Shakkei and Borrowed scenery

When during design and construction of a Japanese garden nearby or distant landscape and landmarks are taken into consideration, and used in such way that it appears to be part of the garden or at least of the view of the garden, this is called "borrowed scenery". The Japanese term for the technique of doing this, is Shakkei.
Although the practice was originally associated with certain Buddhist beliefs related to geomancy [14], nowadays popularised as Feng Shui, (fusui in Japanese) Yin Yang, it later became a purely aesthetic concept related to the spatial arrangements of Chinese and Japanese landscape painting.

Below are a few of many pictures showing how the garden integrates with the surrounding, or actually uses it, by means of Shakkei (method to incorporate "borrowed scenery"). All of these are taken from the main garden compartment looking towards and over the water front (back side) compartment.

Center back the Pinus densiflora or Japanese Red Pine, "Me-matsu".
In the backdrop "borrowed scenery" (from the golf course) in summer.
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A more distant autumn view across the Ginshanada, gravel area. 2365
Same situation as above now looking over the main O-karikomi.

Like the following photo, this photo shows an interesting yet subtle design principle used to create or strengthen the illusion of perspective and depth (see explanation below).
2368
A Summer view from the veranda.
The shrubs used in the foreground have larger leaves than those more distant in the background. Due to the subconscious interpretation that the leaves of the shrubs more distant to the viewer are of the same size, the impression or illusion of depth gets reinforced. The same effect can be established by use of colors.
Lighter colors seem closer and darker colors give enhance the experience of distance.
1756
Early spring (with a working sprinkler) view of the O-karikomi and the "borrowed", now look-trough, backdrop. 1125
In the left the Pinus densiflora, Japanese Red Pine, prior to its first fukinaoshi 15 treatment.

In the backdrop the now snow covered "borrowed scenery" (on the golf course).
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To get a better idea of the "borrowed scenery" we see in different directions from various viewpoints in all seasons, Google Earth is a great tool. Easy to install if you do not have it installed.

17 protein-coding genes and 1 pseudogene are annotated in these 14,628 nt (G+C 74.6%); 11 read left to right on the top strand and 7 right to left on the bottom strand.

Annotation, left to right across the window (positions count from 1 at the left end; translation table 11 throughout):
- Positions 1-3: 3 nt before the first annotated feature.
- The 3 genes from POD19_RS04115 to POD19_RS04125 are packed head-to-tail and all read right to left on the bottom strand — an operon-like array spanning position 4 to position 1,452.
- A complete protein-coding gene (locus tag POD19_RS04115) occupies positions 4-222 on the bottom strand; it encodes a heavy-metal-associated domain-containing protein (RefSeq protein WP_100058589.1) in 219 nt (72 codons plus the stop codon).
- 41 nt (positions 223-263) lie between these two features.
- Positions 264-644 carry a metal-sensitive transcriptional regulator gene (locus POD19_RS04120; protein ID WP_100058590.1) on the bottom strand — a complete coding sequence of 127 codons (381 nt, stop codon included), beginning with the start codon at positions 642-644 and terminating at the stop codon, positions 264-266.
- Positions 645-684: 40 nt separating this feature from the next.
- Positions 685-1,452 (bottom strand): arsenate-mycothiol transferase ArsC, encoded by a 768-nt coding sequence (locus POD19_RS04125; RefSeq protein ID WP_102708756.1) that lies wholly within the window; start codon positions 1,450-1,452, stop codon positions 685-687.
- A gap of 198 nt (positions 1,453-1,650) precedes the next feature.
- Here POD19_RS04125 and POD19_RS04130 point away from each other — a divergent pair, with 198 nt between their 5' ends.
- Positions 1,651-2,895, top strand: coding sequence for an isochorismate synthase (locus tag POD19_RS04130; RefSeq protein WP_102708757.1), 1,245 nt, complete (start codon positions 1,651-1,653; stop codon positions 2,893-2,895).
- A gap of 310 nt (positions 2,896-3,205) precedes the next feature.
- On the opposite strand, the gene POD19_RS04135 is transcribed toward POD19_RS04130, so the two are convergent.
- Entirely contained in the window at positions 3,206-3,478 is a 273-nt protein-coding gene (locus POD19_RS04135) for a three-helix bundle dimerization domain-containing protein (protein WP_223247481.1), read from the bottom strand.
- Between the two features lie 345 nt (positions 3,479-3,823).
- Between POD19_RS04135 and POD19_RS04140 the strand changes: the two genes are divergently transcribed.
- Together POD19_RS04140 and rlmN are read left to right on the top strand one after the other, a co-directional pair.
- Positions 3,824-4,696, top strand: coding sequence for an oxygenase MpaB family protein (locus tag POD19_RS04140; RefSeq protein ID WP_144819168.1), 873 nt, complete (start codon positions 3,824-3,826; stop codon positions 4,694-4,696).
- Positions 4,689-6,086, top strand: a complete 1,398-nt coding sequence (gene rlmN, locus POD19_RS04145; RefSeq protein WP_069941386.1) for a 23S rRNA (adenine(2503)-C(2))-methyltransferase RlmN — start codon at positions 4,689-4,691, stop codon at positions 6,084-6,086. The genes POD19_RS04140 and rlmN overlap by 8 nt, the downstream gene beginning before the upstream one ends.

See: Tsubo-en in Google Earth   The Tsubo-en location in Google Earth.


Borrowed scenery (using shakkei technique) examples

This section shows a selection of fine authentic examples that all originate from Japan. These examples show how design principles and rules are applied and interpreted and how and what materials are used in genuine Japanese gardens. These examples should be of help and inspiration during realization of your own Japanese garden.

Part of these photos is from our own trips others have been collected from different sources, including but not limited to the Internet. New examples will be frequently added.

Raikyu-ji.
From the temple, Mt Atago can be viewed in the distance as a "borrowed view" beyond the garden. 
In the center of the raked gravel, there are two artificial rock islands called Tsuru Island and Kame Island. 
Both of them are surrounded by large shaped azalea topiary, "okarikomi", arranged along small artificial hills. 
This form was also used to illustrate the "Seigaiha" (one form of Gagaku).   Shoden-ji, has a garden featuring shakkei-technique or "borrowed scenery". 
The garden uses Mount Hiei as a backdrop to a contemplation garden.   Adachi Museum of Art, located in Shimane Prefecture.


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